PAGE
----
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Access Ability at the San Diego Museum of Man

I’m fortunate this week to be attending the CSUN event in San Diego, which is the largest AT related conference in the world with over 5000 professionals in the field with a great focus on e-Accessibility and the needs of the blind. It’s a great location to meet with people in the field, exchange ideas and share resources, but the truth is it has a limited impact on people outside of the world of access to technology. But whilst here I took an opportunity to visit the San Diego Museum of Man, which was addressing very similar issues, but in a very different way.

Access Ability is a public exhibition which is seeking to raise awareness of “many ways to do the same thing” It is targeted upon children and families and is loosely divided into two types of activity. The first part offers people the chance to use some of the technologies that help people with a disability, you can print your name in Braille, try out a high tech sports wheelchair in race simulation, try to navigate a maze with a white cane and a mask and a range of tools such as communications aids. The kids I saw were fascinated by some of the items on display, especially trying to get up a ramp in a wheelchair and through closed door, you could see how they began to understand how much difference the slope on a ramp makes, and how an automatic door opener makes it possible to get into a room which otherwise was almost impossible.

The second area asked the visitors to think about different ways to do the same thing. There were a range of stories by young people about what they used to help them do the same thing as everyone else, and some fun things to try. One exhibit had different door handles and asked people to think about which were easiest to manipulate, another showed adapted cooking utensils whilst a third showed how the same information could be made available in different formats to help young people to learn.

Whilst it was designed to be interactive and fun, the exhibition was hugely informative and helped children shape ideas and attitudes towards design for all which will be of great value to  people with a disability in the future.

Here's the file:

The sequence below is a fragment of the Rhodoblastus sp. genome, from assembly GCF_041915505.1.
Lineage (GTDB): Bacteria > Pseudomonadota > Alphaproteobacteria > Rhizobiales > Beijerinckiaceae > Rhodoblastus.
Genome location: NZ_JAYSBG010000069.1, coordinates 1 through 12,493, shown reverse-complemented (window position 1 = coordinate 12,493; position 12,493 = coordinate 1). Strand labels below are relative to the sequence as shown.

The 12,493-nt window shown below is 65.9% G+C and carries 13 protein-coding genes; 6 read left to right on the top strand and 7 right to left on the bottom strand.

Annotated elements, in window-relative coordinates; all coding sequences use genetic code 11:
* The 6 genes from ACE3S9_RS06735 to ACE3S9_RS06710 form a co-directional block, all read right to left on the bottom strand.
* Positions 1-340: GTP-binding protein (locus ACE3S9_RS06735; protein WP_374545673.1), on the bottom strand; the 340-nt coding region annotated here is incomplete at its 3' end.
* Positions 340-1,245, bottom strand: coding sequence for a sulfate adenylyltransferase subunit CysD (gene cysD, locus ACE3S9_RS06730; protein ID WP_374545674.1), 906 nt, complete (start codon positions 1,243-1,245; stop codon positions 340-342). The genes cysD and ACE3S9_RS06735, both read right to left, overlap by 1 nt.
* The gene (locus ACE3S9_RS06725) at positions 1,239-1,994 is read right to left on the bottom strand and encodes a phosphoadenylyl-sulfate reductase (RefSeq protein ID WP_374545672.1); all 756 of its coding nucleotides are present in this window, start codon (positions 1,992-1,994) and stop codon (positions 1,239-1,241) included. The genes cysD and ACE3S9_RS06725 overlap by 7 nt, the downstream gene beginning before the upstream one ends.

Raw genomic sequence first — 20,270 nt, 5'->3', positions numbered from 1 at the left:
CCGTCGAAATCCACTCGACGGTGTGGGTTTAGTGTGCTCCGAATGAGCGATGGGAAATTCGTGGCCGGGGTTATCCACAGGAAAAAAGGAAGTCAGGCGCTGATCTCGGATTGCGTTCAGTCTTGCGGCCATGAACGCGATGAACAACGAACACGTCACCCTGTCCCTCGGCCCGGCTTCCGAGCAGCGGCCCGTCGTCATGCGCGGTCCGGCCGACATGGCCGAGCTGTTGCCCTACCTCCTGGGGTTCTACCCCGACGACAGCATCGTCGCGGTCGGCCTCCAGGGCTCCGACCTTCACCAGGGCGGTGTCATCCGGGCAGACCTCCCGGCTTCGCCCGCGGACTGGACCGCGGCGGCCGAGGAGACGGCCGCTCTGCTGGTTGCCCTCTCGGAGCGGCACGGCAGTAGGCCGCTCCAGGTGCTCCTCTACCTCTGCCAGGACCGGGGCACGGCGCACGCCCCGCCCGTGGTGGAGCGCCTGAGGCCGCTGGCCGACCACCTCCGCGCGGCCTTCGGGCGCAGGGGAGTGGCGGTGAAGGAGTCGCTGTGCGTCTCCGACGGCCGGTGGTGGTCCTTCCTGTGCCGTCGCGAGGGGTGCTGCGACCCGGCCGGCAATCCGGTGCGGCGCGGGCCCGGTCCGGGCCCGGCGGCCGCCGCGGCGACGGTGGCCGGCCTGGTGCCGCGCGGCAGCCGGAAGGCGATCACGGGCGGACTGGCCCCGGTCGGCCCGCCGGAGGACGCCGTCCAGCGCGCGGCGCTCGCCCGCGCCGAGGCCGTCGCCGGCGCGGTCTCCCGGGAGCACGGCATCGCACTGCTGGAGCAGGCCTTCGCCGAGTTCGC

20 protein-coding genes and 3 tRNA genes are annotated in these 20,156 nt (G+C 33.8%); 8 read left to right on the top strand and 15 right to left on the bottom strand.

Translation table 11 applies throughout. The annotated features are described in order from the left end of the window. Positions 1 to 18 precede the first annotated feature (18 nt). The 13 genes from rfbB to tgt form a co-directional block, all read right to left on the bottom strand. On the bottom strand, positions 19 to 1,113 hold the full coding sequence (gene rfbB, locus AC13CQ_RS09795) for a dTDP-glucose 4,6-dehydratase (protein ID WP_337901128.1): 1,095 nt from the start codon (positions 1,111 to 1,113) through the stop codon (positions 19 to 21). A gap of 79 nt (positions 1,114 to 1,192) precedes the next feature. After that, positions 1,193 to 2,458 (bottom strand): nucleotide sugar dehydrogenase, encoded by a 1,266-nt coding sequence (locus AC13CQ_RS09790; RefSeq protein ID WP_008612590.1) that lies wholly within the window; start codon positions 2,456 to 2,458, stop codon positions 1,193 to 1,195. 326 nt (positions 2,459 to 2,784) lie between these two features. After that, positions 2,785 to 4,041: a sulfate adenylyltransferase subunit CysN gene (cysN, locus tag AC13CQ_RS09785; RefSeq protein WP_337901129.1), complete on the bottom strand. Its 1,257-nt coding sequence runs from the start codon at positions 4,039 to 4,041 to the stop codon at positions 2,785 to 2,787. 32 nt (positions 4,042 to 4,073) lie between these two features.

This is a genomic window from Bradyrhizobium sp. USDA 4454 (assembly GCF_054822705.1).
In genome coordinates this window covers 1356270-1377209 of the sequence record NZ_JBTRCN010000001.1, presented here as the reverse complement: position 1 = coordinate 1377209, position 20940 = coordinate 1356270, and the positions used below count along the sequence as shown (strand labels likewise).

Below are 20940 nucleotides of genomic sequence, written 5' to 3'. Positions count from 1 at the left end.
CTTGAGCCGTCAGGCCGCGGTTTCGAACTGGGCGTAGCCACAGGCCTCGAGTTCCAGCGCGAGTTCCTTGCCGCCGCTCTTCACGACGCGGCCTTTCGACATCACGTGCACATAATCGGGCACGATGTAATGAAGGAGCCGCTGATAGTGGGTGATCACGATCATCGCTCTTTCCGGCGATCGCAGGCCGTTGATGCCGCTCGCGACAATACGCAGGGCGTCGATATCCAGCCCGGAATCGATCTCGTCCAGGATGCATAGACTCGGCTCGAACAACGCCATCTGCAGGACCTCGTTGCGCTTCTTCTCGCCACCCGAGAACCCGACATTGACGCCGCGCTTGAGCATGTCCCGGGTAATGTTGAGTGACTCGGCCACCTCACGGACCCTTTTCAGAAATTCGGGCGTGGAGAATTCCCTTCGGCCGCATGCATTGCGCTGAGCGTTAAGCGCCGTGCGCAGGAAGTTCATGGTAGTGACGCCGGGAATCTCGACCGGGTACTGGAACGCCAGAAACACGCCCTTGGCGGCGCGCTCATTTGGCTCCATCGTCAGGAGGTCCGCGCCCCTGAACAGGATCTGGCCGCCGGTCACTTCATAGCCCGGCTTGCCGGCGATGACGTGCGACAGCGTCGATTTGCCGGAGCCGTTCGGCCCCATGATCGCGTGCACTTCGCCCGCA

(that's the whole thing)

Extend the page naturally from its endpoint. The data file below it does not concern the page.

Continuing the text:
If this exhibit challenged young minds, elsewhere in the museum, issues around disability were also being raised. Open questions were asked in the future of mankind section about the ethical issues around gene therapy for conditions such as Parkinson's disease, and a debate about how far would people like to see technology enhancing human abilities, both for the whole population and for people with a disability specifically. For instance the use of artificial hips and cochlear implants is now widely accepted, but are we happy with the idea of robotic eyes for the blind, or though controlled prosthetic limbs? Flicking through some of the thoughts people had, its clear that not everyone  approved, including some people with a disability who feared a culture of enforced surgery, and being blamed for being disabled if they weren't prepared to undergo the required procedures.

Where is the boundary for Assistive Technology in a Modern Age? 

I left the museum (which was highly accessible in itself) with many questions. I would have loved to have seen a historical perspective on aids for people with a disability included, something which gave a sense of the pace of progress, but I also wondered if such an exhibition would be valuable and have an impact in Doha, what are your thoughts?      

More information is at access/ABILITY

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Blog originally posted by David Banes, Mada Center CEO in February 2013 at http://www.madaportal.org/

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